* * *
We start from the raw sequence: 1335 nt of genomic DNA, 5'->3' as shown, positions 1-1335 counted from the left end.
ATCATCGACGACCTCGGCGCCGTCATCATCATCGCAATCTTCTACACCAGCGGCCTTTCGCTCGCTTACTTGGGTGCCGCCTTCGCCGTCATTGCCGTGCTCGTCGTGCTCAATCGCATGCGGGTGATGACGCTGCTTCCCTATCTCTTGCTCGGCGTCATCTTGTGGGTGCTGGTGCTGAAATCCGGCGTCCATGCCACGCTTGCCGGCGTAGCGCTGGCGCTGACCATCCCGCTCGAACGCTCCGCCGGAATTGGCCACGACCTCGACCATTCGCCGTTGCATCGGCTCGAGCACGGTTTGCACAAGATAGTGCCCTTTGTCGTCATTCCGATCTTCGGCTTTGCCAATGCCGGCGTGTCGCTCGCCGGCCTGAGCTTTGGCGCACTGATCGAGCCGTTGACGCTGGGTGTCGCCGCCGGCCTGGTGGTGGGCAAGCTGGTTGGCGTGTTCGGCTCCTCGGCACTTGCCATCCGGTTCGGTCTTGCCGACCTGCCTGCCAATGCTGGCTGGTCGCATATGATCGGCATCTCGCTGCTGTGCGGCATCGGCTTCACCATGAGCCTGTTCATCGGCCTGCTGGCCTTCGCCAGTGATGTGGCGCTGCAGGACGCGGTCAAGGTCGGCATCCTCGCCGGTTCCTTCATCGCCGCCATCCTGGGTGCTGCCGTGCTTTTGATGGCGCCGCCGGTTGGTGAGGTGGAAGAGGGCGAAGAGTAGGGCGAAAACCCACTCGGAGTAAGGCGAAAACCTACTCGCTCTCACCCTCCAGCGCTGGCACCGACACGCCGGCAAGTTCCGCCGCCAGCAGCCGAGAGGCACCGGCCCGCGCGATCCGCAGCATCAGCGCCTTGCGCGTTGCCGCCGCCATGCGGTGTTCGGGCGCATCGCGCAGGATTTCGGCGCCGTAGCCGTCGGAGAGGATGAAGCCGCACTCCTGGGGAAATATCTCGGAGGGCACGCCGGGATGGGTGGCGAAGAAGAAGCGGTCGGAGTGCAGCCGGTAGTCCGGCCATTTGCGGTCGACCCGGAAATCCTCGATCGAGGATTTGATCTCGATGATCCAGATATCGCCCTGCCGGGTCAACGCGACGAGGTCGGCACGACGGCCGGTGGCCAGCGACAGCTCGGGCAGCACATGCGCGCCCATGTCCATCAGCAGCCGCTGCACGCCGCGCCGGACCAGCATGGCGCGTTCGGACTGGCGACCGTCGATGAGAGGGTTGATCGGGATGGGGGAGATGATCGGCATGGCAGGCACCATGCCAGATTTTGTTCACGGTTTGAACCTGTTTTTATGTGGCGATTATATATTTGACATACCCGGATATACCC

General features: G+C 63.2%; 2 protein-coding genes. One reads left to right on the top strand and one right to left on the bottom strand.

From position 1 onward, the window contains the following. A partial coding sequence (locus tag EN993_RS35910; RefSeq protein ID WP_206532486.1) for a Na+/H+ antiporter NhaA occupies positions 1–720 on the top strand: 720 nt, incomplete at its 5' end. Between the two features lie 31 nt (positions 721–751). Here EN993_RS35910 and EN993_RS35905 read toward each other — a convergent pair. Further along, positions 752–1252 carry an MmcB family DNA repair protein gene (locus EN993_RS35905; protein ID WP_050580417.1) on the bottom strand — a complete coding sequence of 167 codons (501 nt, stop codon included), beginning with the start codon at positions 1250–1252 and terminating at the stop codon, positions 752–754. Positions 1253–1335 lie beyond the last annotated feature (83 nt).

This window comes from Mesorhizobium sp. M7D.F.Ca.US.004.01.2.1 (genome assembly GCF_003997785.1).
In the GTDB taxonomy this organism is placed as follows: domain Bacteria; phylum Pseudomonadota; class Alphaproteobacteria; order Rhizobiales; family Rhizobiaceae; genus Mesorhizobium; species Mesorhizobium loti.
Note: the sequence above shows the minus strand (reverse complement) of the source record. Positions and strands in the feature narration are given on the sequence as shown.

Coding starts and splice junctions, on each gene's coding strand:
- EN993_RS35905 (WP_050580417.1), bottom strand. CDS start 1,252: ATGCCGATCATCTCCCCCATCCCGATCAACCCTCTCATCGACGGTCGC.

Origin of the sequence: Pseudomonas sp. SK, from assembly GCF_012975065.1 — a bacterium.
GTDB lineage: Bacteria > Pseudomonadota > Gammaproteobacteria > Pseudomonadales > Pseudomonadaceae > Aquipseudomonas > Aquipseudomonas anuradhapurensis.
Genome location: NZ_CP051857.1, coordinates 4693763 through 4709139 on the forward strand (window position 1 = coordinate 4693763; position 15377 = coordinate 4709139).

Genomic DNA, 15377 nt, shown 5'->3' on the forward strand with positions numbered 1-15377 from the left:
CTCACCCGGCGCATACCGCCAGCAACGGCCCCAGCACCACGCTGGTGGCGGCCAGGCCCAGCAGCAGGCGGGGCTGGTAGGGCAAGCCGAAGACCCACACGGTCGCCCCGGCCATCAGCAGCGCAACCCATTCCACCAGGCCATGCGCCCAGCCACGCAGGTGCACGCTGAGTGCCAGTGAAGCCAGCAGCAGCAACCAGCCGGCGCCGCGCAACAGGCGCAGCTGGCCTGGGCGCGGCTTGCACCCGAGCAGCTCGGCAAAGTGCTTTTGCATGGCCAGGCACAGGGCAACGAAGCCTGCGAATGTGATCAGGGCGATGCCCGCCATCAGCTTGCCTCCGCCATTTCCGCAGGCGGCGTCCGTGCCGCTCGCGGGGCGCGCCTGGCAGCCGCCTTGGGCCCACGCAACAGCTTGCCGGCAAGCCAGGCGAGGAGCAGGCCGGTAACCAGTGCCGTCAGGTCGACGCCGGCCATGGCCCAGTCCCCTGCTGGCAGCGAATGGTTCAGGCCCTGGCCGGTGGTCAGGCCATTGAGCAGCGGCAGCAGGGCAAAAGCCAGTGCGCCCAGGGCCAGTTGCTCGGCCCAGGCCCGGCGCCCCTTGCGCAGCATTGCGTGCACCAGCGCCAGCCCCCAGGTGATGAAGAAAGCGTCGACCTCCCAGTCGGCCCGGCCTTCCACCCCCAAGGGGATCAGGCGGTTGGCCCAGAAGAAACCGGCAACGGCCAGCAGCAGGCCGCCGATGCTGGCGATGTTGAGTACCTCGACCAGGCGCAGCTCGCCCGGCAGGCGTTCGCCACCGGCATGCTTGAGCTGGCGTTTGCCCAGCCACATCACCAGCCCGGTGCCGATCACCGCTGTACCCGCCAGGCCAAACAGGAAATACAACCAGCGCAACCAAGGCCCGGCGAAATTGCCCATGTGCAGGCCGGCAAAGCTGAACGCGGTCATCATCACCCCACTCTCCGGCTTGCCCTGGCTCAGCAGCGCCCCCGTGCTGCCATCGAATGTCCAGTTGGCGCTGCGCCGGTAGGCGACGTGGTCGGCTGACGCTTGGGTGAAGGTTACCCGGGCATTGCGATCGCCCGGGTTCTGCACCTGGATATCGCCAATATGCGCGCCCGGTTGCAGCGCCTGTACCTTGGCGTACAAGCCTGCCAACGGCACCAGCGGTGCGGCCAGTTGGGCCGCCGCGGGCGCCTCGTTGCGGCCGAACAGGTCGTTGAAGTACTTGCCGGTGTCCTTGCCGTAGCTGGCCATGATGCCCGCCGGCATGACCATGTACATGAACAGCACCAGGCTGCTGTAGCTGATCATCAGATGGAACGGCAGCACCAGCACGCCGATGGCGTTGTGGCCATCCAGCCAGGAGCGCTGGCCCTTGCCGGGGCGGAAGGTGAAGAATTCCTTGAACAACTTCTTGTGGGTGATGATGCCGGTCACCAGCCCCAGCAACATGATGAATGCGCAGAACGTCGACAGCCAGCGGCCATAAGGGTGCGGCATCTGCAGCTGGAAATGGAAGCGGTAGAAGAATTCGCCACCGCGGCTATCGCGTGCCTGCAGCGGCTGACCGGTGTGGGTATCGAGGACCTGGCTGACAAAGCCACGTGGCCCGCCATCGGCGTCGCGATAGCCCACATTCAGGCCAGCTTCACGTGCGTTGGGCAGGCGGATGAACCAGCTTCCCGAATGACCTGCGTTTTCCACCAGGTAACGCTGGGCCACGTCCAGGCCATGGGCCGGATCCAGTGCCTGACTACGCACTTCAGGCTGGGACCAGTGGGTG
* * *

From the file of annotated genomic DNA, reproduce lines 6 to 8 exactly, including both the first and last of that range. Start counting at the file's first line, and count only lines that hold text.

In the GTDB taxonomy this organism is placed as follows: domain Bacteria; phylum Pseudomonadota; class Alphaproteobacteria; order Rhizobiales; family Rhizobiaceae; genus Mesorhizobium; species Mesorhizobium loti.
Note: the sequence above shows the minus strand (reverse complement) of the source record. Positions and strands in the feature narration are given on the sequence as shown.

Coding starts and splice junctions, on each gene's coding strand: